The Model Minimum Performance Specifications issued by the National Highway Safety Administration also end up not being as impressive as they appear to be at first blush. One obvious deficiency is that the speed accuracy test called for by the Specifications does not approach the conditions which exist on real highways. The testing of the speed of actual vehicles contemplated by the Specifications is really testing under closed circuit test track conditions. A tripod is used to hold the device steady and retroreflective areas may be temporarily affixed to the vehicle to increase the amplitude of the laser pulse echoes. The testing procedures involved might be a useful first step in a more comprehensive testing program, but the reality is that vehicles do not travel along our highways one at a time, tripods are not used and retroreflective areas are not attached to vehicles being driven along the highways. The reality is that the shape of motor vehicles is highly irregular and their surfaces reflect pulses off at many angles, with the result that most of the incoming pulse is not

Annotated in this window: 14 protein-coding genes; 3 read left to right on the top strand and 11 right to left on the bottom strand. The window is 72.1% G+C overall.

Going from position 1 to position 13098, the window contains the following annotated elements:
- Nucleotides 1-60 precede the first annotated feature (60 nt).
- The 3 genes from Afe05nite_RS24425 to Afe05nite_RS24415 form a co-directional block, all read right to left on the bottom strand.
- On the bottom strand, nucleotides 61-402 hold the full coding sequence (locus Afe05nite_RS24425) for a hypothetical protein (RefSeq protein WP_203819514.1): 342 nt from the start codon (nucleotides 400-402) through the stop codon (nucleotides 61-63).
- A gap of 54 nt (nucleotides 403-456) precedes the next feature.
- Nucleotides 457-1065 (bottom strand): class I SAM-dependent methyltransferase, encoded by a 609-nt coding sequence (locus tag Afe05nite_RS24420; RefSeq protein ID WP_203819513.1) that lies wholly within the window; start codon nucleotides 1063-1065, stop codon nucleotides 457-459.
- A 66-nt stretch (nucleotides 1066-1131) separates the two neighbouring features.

sent back towards the detector. The challenge is to devise a program for the detector which can capture reliable pulses off the irregular shape of an actual motor vehicle. If the motor vehicle is equipped with a retroreflective area which is affixed to the vehicle for the explicit purpose of making it more likely that a larger part of the incoming pulse will be reflected straight back at the detector, that renders the test largely meaningless in terms of the ability to [714 A.2d 377] recapture and identify pulses reliably from motor vehicles as they are actually driven along our highways. The Model Minimum Performance Specifications also suffer from the serious deficiency that they do not require the manufacturer of the device to disclose the actual error trapping programs and mechanisms contained in its device.
Some of the objections posed by the defense experts, particularly by Mr. Roberts, seem to me to have been somewhat overstated. The defense experts appropriately pointed to many possible errors in the application of laser to the measurement of motor vehicle speed, but they suggested at times that it was almost conceptually impossible for those errors to be overcome. I think it is fairly clear that at least the most egregious errors have probably been eliminated from the laser speed detector. In this regard, it is important to take note of the experience which members of the New Jersey State Police have had with the use of the laser speed detector on our highways.